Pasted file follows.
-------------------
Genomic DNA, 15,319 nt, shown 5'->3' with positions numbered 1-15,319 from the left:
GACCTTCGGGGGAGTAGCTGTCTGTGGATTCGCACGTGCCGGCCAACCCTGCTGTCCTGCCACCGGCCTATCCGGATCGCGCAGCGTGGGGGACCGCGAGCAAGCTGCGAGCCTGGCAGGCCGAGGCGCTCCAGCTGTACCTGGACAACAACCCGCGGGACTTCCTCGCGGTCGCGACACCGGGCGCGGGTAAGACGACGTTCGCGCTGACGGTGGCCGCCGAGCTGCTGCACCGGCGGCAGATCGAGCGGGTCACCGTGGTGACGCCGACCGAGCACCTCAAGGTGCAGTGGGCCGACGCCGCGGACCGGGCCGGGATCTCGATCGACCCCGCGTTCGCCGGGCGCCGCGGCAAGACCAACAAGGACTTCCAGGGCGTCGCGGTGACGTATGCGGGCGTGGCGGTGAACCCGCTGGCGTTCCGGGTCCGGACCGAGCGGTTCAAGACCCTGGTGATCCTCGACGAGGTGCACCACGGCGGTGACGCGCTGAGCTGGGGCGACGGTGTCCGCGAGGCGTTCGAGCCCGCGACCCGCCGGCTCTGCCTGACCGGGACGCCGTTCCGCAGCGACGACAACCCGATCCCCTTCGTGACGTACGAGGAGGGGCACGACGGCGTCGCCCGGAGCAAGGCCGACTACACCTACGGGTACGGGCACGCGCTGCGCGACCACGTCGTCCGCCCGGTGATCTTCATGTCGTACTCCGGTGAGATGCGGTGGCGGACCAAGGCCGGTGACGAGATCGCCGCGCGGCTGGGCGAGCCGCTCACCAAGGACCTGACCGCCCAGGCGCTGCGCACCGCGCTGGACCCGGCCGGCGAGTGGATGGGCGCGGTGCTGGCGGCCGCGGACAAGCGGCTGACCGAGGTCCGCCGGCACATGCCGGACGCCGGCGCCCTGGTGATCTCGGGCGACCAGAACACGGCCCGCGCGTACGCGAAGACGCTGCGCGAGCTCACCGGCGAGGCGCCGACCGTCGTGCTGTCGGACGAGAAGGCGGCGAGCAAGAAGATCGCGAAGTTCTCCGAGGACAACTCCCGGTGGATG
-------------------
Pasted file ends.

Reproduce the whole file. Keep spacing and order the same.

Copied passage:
Genomic DNA, 15,319 nt, shown 5'->3' with positions numbered 1-15,319 from the left:
GACCTTCGGGGGAGTAGCTGTCTGTGGATTCGCACGTGCCGGCCAACCCTGCTGTCCTGCCACCGGCCTATCCGGATCGCGCAGCGTGGGGGACCGCGAGCAAGCTGCGAGCCTGGCAGGCCGAGGCGCTCCAGCTGTACCTGGACAACAACCCGCGGGACTTCCTCGCGGTCGCGACACCGGGCGCGGGTAAGACGACGTTCGCGCTGACGGTGGCCGCCGAGCTGCTGCACCGGCGGCAGATCGAGCGGGTCACCGTGGTGACGCCGACCGAGCACCTCAAGGTGCAGTGGGCCGACGCCGCGGACCGGGCCGGGATCTCGATCGACCCCGCGTTCGCCGGGCGCCGCGGCAAGACCAACAAGGACTTCCAGGGCGTCGCGGTGACGTATGCGGGCGTGGCGGTGAACCCGCTGGCGTTCCGGGTCCGGACCGAGCGGTTCAAGACCCTGGTGATCCTCGACGAGGTGCACCACGGCGGTGACGCGCTGAGCTGGGGCGACGGTGTCCGCGAGGCGTTCGAGCCCGCGACCCGCCGGCTCTGCCTGACCGGGACGCCGTTCCGCAGCGACGACAACCCGATCCCCTTCGTGACGTACGAGGAGGGGCACGACGGCGTCGCCCGGAGCAAGGCCGACTACACCTACGGGTACGGGCACGCGCTGCGCGACCACGTCGTCCGCCCGGTGATCTTCATGTCGTACTCCGGTGAGATGCGGTGGCGGACCAAGGCCGGTGACGAGATCGCCGCGCGGCTGGGCGAGCCGCTCACCAAGGACCTGACCGCCCAGGCGCTGCGCACCGCGCTGGACCCGGCCGGCGAGTGGATGGGCGCGGTGCTGGCGGCCGCGGACAAGCGGCTGACCGAGGTCCGCCGGCACATGCCGGACGCCGGCGCCCTGGTGATCTCGGGCGACCAGAACACGGCCCGCGCGTACGCGAAGACGCTGCGCGAGCTCACCGGCGAGGCGCCGACCGTCGTGCTGTCGGACGAGAAGGCGGCGAGCAAGAAGATCGCGAAGTTCTCCGAGGACAACTCCCGGTGGATG